I'm slowly unpacking after my recent move, gradually discovering which boxes the various pieces of my office ended up in. One thing I haven't needed to worry about is the flow of SMTP email to and from my Exchange 2000 Server system. A few simple steps and a bit of planning ensured uninterrupted email flow.

You're probably familiar with the basic process that an SMTP server uses to find the correct server for a particular recipient. When a server prepares to send an email message to a nonlocal recipient, the sending server needs a way to find out which server to connect to. The DNS MX record provides this information. You can register one or more MX records for a particular domain. Each MX record specifies the DNS Fully Qualified Domain Name (FQDN) or IP address of a mail server that should receive email for a particular domain. For example, contoso.com might have an MX record that reads

contoso.com MX 10 mail.contoso.com

This MX record says that any email for a recipient in the contoso.com domain should go to the host mail.contoso.com. The 10 is a preference value. You can specify multiple MX records; the sending SMTP server first tries the record with the lowest preference value. If that connection fails—for example, when the specified server is unavailable—the sending server automatically tries the server with the next-lowest preference value and so on. If more than one MX record has the same preference value, the DNS server chooses one MX record and sends the MX records to the sending server in round-robin order. This process provides a degree of load balancing for inbound email.

You can exploit the ability to specify multiple MX records to keep email moving when a host is down. By specifying additional MX records, you can ensure that a host is always available to accept email. Most ISPs offer this service, commonly known as SMTP queuing; if your ISP doesn't, you can probably find a local business, government agency, or school that's willing to swap queuing services with you (i.e., create and maintain MX records for you if you do so for it). Just make sure that the queuing server's MX record has a higher preference than your primary SMTP server's MX records.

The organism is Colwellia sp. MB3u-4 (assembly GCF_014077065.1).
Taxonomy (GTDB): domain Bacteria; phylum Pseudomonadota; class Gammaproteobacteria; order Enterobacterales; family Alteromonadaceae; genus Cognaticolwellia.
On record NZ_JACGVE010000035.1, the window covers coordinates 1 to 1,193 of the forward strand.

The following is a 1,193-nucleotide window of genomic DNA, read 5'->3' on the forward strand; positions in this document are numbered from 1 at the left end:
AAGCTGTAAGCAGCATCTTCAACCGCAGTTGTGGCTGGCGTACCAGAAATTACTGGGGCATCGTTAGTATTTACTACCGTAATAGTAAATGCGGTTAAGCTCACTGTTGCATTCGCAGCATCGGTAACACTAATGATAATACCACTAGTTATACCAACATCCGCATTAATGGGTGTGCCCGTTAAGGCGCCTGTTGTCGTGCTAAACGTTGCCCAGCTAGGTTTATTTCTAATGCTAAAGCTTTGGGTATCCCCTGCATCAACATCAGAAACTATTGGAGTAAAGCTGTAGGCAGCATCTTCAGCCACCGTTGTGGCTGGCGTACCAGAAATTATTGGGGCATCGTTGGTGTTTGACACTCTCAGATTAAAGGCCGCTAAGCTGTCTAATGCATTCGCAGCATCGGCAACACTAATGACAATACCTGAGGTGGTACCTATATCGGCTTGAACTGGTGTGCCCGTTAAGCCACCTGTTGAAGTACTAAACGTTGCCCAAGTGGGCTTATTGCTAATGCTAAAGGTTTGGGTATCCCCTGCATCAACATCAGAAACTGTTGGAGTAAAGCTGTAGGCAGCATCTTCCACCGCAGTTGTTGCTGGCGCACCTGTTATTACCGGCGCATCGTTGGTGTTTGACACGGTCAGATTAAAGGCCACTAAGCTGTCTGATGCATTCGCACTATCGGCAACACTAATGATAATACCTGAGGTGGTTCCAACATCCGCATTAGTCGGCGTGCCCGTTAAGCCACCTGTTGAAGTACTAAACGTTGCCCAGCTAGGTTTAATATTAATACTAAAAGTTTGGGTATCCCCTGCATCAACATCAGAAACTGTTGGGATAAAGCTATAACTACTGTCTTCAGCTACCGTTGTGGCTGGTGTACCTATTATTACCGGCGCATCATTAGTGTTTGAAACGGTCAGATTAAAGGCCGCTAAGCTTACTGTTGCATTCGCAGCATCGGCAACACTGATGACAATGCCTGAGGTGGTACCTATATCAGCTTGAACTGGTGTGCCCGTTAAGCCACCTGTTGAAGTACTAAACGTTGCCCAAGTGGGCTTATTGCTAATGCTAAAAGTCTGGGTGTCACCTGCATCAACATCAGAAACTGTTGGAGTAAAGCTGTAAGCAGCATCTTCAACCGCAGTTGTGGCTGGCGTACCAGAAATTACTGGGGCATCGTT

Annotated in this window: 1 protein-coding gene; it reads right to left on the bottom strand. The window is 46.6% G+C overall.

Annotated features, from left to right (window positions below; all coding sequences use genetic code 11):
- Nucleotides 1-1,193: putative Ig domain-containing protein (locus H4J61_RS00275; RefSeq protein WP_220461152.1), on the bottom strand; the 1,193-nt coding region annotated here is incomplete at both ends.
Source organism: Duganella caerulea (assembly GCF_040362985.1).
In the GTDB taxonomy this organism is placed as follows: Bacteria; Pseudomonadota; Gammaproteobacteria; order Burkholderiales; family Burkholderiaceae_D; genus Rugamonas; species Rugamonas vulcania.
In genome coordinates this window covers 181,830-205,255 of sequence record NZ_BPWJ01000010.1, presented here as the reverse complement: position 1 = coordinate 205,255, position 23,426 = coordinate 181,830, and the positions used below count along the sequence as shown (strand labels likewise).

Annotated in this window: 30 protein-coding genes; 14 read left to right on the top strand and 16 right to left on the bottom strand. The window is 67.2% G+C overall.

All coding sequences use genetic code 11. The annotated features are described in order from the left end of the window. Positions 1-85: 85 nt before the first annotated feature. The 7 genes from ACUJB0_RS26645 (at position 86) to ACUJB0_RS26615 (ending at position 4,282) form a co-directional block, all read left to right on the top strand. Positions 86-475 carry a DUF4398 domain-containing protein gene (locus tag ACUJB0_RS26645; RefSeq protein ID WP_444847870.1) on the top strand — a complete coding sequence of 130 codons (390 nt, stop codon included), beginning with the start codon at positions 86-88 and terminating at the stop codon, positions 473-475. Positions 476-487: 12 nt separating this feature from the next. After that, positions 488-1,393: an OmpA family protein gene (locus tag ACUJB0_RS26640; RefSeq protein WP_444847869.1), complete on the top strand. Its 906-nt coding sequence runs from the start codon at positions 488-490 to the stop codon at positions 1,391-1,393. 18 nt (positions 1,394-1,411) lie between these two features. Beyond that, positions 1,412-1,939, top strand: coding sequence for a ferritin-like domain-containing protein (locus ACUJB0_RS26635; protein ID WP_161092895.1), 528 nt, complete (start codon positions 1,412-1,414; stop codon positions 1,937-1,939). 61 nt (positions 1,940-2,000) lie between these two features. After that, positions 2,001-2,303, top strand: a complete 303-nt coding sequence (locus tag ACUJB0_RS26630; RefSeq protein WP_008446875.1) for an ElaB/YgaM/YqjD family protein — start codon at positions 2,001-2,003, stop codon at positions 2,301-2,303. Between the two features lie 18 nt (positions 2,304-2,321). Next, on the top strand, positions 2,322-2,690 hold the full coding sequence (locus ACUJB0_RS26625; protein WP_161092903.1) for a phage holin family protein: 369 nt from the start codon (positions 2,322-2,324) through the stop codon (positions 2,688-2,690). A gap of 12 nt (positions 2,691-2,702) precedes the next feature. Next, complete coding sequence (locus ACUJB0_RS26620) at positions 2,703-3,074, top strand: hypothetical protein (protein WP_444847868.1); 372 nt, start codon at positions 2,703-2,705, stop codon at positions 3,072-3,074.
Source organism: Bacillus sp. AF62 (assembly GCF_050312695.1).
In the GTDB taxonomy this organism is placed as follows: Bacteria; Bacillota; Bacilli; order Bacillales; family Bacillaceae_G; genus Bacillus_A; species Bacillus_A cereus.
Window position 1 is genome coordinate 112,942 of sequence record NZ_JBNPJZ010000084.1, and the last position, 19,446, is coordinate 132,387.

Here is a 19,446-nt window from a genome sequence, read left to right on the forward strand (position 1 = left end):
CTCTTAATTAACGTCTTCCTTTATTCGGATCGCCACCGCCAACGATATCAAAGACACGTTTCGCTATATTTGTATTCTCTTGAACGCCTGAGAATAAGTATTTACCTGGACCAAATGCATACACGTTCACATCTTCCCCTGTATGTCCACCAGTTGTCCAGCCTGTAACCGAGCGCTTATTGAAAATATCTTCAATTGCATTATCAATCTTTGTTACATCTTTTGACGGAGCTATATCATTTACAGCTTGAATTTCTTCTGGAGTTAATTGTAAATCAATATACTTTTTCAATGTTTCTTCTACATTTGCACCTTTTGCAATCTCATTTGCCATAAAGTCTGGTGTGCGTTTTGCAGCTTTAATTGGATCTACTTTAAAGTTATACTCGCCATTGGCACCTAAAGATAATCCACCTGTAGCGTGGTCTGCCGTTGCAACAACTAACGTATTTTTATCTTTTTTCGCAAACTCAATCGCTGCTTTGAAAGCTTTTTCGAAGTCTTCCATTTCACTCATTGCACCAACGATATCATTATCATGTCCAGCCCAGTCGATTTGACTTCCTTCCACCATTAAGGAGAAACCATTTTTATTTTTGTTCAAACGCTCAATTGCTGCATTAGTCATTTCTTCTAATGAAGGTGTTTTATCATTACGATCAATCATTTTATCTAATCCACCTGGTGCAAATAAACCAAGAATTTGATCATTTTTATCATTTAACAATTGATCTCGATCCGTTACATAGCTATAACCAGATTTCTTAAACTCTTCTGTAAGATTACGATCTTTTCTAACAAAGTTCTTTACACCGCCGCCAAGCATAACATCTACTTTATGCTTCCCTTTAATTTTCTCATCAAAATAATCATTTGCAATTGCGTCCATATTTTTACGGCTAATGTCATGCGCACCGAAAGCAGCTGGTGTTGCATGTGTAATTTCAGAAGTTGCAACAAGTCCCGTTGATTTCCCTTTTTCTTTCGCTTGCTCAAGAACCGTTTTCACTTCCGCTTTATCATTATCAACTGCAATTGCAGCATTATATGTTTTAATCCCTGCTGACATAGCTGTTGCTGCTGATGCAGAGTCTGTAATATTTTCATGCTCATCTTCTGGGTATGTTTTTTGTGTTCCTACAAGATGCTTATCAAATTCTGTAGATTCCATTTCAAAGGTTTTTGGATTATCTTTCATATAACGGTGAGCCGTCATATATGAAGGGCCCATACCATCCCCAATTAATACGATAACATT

"But wait," you might be thinking. "How do I get my email from the queuing server?" Good question. The simplest way is to let the queuing server contact your server as part of the normal SMTP retry process. For example, most UNIX mail servers have a default retry interval of 15 or 30 minutes, so a UNIX queuing server will typically try to send you queued mail at those intervals. However, this process might not work for you, particularly if you use an on-demand connection. Instead, you can create an SMTP connector, point it to the queuing server, and set the connector to use the SMTP ETRN or TURN command to dequeue your email.

These two SMTP commands are similar, except that ETRN has better security and is more powerful (see Internet Engineering Task Force—IETF—Request for Comments—RFC—1985, available at the first URL below, for complete details of ETRN's features). Both commands tell the queuing server, "I am the mail server for the specified domain. Please send me my email now." For example, when the contoso.com Exchange 2000 server connects to the Internet, the server can establish an SMTP connection to mail.fabrikam.com and use the command ETRN contoso.com to initiate email retrieval. Exchange Server 5.5 and later support ETRN and TURN. (For more information about SMTP dequeuing, see the excellent FAQ that Simpler-Webb maintains at the second URL below.)

Now that I know my SMTP email will continue to arrive at my Exchange 2000 server, I'm free to worry about more important things. Now, where did I put that wireless base station?

IETF RFC 1985

Simpler-Webb Exchange-Dequeue FAQ